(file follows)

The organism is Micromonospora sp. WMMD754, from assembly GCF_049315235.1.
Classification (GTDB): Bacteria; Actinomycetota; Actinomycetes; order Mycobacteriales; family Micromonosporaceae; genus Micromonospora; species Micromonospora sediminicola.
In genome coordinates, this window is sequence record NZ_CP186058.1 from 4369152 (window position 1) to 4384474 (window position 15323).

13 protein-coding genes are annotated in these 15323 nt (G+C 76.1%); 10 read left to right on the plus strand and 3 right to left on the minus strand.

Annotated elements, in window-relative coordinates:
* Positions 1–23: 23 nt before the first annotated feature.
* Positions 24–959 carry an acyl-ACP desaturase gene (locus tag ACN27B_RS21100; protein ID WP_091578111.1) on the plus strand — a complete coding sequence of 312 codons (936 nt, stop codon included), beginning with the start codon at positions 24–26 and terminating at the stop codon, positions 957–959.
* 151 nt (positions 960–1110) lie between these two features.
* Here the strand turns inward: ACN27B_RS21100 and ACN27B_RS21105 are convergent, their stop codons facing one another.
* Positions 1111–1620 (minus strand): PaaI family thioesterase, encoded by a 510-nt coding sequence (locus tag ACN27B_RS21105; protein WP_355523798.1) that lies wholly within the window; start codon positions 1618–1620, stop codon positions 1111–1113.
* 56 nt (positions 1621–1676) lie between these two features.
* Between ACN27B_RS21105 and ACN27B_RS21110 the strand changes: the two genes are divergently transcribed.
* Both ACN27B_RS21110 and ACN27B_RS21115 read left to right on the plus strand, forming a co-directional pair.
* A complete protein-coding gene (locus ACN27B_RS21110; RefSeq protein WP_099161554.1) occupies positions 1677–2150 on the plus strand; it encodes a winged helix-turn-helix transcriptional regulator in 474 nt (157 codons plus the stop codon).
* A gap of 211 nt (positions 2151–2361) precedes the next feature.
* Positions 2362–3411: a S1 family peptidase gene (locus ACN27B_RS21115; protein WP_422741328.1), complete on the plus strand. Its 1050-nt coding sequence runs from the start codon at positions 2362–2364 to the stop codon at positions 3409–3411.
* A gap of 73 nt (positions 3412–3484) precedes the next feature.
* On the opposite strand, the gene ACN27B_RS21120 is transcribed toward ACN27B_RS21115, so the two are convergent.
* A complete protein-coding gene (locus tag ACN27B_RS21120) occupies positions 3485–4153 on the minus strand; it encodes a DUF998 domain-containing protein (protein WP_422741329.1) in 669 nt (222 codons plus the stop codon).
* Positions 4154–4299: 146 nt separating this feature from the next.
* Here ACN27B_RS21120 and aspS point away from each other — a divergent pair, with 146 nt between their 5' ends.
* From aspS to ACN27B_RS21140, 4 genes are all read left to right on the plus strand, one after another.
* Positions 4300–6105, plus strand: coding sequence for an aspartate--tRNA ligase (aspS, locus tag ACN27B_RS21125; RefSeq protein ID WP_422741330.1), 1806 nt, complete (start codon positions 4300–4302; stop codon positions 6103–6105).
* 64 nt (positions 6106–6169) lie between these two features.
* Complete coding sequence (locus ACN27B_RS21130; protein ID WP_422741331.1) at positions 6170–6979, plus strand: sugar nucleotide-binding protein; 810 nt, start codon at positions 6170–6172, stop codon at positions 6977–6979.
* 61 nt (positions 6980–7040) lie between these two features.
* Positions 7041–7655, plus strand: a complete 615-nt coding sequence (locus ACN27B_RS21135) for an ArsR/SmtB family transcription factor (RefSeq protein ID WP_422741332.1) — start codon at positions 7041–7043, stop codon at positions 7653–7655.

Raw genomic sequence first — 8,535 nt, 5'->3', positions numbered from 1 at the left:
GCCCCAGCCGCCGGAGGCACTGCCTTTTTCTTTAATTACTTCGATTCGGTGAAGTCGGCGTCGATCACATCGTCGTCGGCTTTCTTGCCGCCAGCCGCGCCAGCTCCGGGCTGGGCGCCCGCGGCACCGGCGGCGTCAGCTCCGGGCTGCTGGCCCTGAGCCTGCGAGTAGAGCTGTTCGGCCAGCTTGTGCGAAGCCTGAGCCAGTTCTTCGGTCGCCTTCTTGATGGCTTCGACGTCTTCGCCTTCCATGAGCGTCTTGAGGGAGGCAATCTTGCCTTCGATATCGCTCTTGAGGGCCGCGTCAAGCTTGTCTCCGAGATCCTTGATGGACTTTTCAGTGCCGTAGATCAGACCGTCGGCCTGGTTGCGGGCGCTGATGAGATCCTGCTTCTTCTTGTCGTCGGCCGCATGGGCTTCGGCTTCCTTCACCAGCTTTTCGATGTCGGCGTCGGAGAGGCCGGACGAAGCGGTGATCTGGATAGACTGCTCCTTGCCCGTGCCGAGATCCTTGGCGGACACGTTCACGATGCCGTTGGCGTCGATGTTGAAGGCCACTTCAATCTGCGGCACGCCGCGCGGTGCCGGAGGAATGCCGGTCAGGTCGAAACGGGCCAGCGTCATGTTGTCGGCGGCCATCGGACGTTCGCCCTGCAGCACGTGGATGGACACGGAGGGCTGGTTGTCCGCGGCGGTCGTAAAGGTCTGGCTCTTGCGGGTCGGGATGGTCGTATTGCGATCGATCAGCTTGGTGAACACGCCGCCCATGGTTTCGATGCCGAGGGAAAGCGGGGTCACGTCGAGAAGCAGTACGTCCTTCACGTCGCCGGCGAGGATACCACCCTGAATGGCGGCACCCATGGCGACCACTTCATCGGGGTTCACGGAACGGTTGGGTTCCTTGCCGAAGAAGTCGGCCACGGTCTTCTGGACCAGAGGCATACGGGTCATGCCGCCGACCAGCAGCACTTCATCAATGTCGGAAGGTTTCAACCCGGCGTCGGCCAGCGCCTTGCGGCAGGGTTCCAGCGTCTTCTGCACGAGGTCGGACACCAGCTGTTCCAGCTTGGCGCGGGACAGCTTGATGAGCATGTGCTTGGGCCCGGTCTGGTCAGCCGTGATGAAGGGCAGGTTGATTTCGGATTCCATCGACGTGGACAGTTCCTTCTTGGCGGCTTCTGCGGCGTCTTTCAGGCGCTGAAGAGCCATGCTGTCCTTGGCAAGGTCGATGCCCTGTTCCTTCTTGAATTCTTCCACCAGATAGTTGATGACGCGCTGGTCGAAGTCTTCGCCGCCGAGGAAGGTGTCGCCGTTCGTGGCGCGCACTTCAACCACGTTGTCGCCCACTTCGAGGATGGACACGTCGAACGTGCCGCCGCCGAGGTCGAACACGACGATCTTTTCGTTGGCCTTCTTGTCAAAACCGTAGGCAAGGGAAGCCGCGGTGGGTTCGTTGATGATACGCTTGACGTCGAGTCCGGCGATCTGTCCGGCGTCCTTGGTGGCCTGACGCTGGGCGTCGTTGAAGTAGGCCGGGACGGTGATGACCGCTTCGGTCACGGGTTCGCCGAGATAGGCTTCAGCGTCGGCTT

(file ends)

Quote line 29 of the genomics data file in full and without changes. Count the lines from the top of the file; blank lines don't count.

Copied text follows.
GCCCCAGCCGCCGGAGGCACTGCCTTTTTCTTTAATTACTTCGATTCGGTGAAGTCGGCGTCGATCACATCGTCGTCGGCTTTCTTGCCGCCAGCCGCGCCAGCTCCGGGCTGGGCGCCCGCGGCACCGGCGGCGTCAGCTCCGGGCTGCTGGCCCTGAGCCTGCGAGTAGAGCTGTTCGGCCAGCTTGTGCGAAGCCTGAGCCAGTTCTTCGGTCGCCTTCTTGATGGCTTCGACGTCTTCGCCTTCCATGAGCGTCTTGAGGGAGGCAATCTTGCCTTCGATATCGCTCTTGAGGGCCGCGTCAAGCTTGTCTCCGAGATCCTTGATGGACTTTTCAGTGCCGTAGATCAGACCGTCGGCCTGGTTGCGGGCGCTGATGAGATCCTGCTTCTTCTTGTCGTCGGCCGCATGGGCTTCGGCTTCCTTCACCAGCTTTTCGATGTCGGCGTCGGAGAGGCCGGACGAAGCGGTGATCTGGATAGACTGCTCCTTGCCCGTGCCGAGATCCTTGGCGGACACGTTCACGATGCCGTTGGCGTCGATGTTGAAGGCCACTTCAATCTGCGGCACGCCGCGCGGTGCCGGAGGAATGCCGGTCAGGTCGAAACGGGCCAGCGTCATGTTGTCGGCGGCCATCGGACGTTCGCCCTGCAGCACGTGGATGGACACGGAGGGCTGGTTGTCCGCGGCGGTCGTAAAGGTCTGGCTCTTGCGGGTCGGGATGGTCGTATTGCGATCGATCAGCTTGGTGAACACGCCGCCCATGGTTTCGATGCCGAGGGAAAGCGGGGTCACGTCGAGAAGCAGTACGTCCTTCACGTCGCCGGCGAGGATACCACCCTGAATGGCGGCACCCATGGCGACCACTTCATCGGGGTTCACGGAACGGTTGGGTTCCTTGCCGAAGAAGTCGGCCACGGTCTTCTGGACCAGAGGCATACGGGTCATGCCGCCGACCAGCAGCACTTCATCAATGTCGGAAGGTTTCAACCCGGCGTCGGCCAGCGCCTTGCGGCAGGGTTCCAGCGTCTTCTGCACGAGGTCGGACACCAGCTGTTCCAGCTTGGCGCGGGACAGCTTGATGAGCATGTGCTTGGGCCCGGTCTGGTCAGCCGTGATGAAGGGCAGGTTGATTTCGGATTCCATCGACGTGGACAGTTCCTTCTTGGCGGCTTCTGCGGCGTCTTTCAGGCGCTGAAGAGCCATGCTGTCCTTGGCAAGGTCGATGCCCTGTTCCTTCTTGAATTCTTCCACCAGATAGTTGATGACGCGCTGGTCGAAGTCTTCGCCGCCGAGGAAGGTGTCGCCGTTCGTGGCGCGCACTTCAACCACGTTGTCGCCCACTTCGAGGATGGACACGTCGAACGTGCCGCCGCCGAGGTCGAACACGACGATCTTTTCGTTGGCCTTCTTGTCAAAACCGTAGGCAAGGGAAGCCGCGGTGGGTTCGTTGATGATACGCTTGACGTCGAGTCCGGCGATCTGTCCGGCGTCCTTGGTGGCCTGACGCTGGGCGTCGTTGAAGTAGGCCGGGACGGTGATGACCGCTTCGGTCACGGGTTCGCCGAGATAGGCTTCAGCGTCGGCTT